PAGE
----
Grrrrrrr. Not happy. I’ve just been to the off licence (bottle shop; liquor store) to buy two bottles of beer to smooth the dissertation marking evening that will occupy my Saturday night in the big city, and the smug South African bastard who works in my local ‘Odd Bins’ insults me when I decline to put my change into the cardboard box he has on the counter for some fair-trade charity he has started. I had politely, just said ‘no thanks’ to his request, and then he goes on about how ‘many people have already shown that they care and what was wrong with me…’. Now mostly I’ve given up on responding to this kind of moralistic baiting, and do not rise the provocation unless I’m already a few beers to the good. But having just spent the afternoon working on my Paris talk on travel and work, after having to leave the Migrant Rights rally early… well, still politely, I said I was ‘opposed to charity and think time would be better spent building a political movement that can win, rather than miniscule gestures that just make the charity giver – and in this case the charity organiser – feel good about themselves’. Or something like that. I am not sure exactly why this guy riled me up so much, since I’ve been having this argument for years. I remember recently in the New Cross Inn talking to an Action Aid guy who was also in the Labour Party (he freely admitted) and after an hour of debate got him to burn his Labour Party membership card in the ashtray (some kind of triumph, even if also pretty lame). But to be forced into this kind of reaction everywhere an anywhere – even when just buying a beer or two – on a Saturday night just seems obscene. That and the plethora of pro-war iconography I see about the place these days. Films and plays celebrating battle, brotherhood in arms, the spirit of the blitz, promotions for the latest Imperial War Museum exhibit (from where the Migrant Rights rally started today) and Jack idiot Straw with his veiled campaign to insult Muslims so as to position his middle of the road little Britain conservatism in a way sure to let him be deputy of the moribund aforementioned Labour Party (at least the Tories are so pathetic they cannot contain their internal ruptures when New Cameron came out in favour of forcing all people to get married, even – hush hush – gays). Grrrrrrr grrrr grrrr. Nasty times.

So why do I insist that charity is rubbish? I’ve long argued that it’s a way of deflecting attention from what would be politically required to achieve the very sentiments (the problem is they are just sentiments) that charity-givers might support. Redistribution of wealth; justice for all; equal share of resources and opportunity. If charity were capable of undoing global inequality, poverty, exploitation, inequality, surplus value extraction etc., then I’d be all in favour. But its not. It is the secular version of the Christian aesthetic, turn the other cheek (Bellamy) and ignore the ongoing extortion of those kept on the nether side of capitalist development. ‘Oh but my, we must do something for the poor’ and ‘at least it’s a start’. It’s a start that stops short. We’ll be all happy and fine so, long as we don’t have to see their sorry arses except in a few supplicant charity adverts promising that our few pennies would save said waif from the life of drudgery and privation that our comfy beer-swilling lifestyle means someone somewhere has to endure. I’ve no doubt there is a direct link to my wanting a beer after all this. Of course. But I do think building a political movement rather than a crypto-religious one (give, turn the cheek, embrace the higher power) is the only way that there can be any chance of wresting power from the likes of Bush, Blair, the Democrats/Republicans and their military-entertainment profit regime. Murder death kill will not be stopped, only ignored, by popping a few coins into a cardboard box on the counter of the local shop. Something more organised than that is needed. I loved the red umbrellas at the rally today. Brought to you by the activist-feminist-unionist rabble rousing chorus of red brolly weilding folk that also do serious long duree ground work stuff, such as X:Talk. Read about that in the Feminist Review – but be warned, if you just search Xtalk (without the colon) you get some kind of babbleforum on and on about Jesus, which is the very reason I was looking for beer in the first place. Crikey.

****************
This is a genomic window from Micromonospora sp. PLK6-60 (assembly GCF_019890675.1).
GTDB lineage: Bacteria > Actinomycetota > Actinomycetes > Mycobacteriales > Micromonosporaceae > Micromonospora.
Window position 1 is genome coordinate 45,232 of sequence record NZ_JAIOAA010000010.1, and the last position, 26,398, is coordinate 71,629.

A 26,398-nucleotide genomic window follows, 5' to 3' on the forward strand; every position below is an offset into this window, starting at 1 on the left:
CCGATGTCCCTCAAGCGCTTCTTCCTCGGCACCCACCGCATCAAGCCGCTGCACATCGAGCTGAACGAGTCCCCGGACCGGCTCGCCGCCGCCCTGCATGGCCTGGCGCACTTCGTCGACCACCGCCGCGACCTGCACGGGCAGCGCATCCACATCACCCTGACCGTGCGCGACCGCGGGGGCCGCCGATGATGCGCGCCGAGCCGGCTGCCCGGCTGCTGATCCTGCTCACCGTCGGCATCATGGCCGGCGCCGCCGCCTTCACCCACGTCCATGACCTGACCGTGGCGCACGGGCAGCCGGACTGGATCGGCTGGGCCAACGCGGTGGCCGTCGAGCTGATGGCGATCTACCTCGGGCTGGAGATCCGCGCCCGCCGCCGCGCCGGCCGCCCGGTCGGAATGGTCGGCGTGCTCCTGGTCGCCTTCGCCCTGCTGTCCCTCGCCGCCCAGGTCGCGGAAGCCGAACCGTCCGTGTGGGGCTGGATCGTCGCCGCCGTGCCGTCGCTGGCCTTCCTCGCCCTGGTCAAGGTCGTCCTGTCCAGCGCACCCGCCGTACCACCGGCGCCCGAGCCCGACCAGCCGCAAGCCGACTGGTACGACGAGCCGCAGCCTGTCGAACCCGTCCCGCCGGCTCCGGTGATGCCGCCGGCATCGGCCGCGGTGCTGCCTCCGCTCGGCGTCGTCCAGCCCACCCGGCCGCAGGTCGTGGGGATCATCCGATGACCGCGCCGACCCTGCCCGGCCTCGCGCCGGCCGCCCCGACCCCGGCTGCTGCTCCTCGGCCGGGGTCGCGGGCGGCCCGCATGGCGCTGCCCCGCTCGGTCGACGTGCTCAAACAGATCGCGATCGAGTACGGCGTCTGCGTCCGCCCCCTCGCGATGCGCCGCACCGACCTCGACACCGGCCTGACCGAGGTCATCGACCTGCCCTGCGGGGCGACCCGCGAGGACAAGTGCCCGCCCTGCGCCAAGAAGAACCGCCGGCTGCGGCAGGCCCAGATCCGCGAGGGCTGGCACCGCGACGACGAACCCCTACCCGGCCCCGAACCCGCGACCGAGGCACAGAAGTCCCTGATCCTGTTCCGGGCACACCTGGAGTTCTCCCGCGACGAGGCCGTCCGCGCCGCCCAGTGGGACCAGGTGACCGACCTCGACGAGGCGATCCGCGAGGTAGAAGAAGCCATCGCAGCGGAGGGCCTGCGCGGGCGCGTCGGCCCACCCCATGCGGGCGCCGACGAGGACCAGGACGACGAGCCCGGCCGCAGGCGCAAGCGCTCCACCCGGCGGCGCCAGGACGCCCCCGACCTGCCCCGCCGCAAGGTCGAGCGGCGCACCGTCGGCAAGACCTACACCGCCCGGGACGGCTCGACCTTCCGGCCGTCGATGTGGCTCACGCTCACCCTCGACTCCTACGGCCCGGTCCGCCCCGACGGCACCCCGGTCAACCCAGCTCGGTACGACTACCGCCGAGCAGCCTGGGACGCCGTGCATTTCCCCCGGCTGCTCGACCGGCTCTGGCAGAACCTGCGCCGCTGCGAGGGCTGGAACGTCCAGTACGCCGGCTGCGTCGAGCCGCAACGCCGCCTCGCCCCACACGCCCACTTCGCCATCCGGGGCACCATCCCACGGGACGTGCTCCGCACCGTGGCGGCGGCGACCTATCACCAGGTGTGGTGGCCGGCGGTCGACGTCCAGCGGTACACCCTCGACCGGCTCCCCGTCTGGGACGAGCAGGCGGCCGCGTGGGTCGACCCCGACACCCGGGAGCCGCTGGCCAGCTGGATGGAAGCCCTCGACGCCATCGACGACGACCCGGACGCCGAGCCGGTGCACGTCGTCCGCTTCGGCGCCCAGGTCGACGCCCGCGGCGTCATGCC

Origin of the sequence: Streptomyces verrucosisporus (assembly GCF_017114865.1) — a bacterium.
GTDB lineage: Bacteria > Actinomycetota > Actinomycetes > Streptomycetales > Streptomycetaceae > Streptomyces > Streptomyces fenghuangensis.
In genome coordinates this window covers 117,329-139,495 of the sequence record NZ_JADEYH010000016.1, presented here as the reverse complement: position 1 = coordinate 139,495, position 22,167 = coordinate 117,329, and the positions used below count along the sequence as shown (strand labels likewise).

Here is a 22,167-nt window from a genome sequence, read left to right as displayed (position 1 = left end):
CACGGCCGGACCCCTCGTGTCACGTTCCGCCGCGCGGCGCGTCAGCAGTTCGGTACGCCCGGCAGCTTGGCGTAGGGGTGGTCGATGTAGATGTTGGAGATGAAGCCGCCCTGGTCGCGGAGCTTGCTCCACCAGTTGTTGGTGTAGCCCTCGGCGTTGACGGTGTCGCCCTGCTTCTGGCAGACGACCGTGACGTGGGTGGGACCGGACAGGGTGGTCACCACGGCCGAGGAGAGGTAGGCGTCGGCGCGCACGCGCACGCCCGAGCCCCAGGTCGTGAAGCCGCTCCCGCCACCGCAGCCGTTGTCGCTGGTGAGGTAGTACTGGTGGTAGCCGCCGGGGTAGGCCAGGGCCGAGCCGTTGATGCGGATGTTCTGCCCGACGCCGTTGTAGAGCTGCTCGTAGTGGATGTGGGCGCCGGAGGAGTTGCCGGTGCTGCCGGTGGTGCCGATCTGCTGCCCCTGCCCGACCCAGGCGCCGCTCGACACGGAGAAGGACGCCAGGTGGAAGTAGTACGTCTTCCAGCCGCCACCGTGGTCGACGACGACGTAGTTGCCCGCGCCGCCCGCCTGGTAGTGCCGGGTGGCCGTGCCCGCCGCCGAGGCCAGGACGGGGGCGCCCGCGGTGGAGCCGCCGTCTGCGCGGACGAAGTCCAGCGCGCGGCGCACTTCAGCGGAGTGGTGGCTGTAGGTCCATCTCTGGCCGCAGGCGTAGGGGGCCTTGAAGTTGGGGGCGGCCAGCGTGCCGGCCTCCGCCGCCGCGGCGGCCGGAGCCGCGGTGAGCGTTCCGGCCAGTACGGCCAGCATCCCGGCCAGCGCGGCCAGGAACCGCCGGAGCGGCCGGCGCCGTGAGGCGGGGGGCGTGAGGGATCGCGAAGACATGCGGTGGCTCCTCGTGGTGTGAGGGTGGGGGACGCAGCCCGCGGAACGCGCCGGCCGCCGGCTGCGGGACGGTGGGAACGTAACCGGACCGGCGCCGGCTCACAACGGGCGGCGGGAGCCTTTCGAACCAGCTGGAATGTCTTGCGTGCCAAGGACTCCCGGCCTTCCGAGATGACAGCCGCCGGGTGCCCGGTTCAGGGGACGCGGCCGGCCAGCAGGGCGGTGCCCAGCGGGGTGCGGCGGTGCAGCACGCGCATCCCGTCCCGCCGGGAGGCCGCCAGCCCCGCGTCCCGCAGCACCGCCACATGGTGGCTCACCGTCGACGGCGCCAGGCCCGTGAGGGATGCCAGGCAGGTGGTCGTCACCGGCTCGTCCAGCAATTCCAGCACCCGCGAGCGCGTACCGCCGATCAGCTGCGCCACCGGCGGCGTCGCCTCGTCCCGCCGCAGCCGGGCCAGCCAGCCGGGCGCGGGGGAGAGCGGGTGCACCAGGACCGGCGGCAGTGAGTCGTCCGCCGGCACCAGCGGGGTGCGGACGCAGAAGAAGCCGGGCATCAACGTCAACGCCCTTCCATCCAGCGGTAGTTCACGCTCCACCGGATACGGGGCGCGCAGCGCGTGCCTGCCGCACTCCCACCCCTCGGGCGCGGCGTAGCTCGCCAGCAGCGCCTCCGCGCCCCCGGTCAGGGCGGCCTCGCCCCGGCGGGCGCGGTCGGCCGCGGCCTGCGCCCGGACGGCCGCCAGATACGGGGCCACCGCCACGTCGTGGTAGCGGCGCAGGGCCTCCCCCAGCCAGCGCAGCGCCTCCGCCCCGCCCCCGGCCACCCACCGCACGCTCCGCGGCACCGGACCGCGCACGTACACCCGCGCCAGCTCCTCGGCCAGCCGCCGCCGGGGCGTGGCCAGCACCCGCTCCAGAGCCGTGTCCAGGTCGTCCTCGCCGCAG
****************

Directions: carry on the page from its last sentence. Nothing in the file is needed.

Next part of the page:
correspondences of theory – citation

– a reply to a fav student on our MA Postcolonial in CCS who asked about ways to present his work on charity/WTO etc. My reply turned out to be as much for me as for him, got me thinking about how trinketization in anthropology left us adrift, bereft of purpose and value, and how critique, curriculum, and theory might be transformed so as to… anyways… –

Hi Timo

You ask which theorist? Of course this was exactly the problem I had with my Calcutta book – looking for a theorist to say the sort of things I wanted to say: that charity is a way of assuaging guilt; that it would never do for redistributive justice; that issues of representation still matter – but matter more than the those who wrote of the crisis of representation in anthropology could see; indeed, that the crisis – at least in anthropology – led us to a politics without radicalism; that the constant talk of crisis is a substitute for a sustained politics of change; and from there that the anthropology curriculum needs substantial reform; that universities have lost their capacity for critical appraisal of their role; that the current vogue for difference is misplaced and under theorised; that anti-racist work in the university and metropolis is more about avoiding guilt that acting against really existing racism… and all this I ended up writing about as “trinketisation” – how our discrete studies became fascinated with discrete items, unable to theorise how it all fits together as neo-cultural imperialism. Of course Marx was the theorist that mattered, but who uses him in a way that addresses these specificities? Well, only Gayatri Spivak. Who is the one person I will always read first.

Well, and maybe in a lesser way George Yudice in ‘The Expediency of Culture‘ – though that book does not go far enough.

Hmmm, this is becoming a speech – guess I will post it somewhere (everything is a blog-athon nowadays).

I hope you can find a way forward – sounds to me that you can/are already.
Thanks for the nice words – stay in touch.
Its a good time to be in Berlin.

be well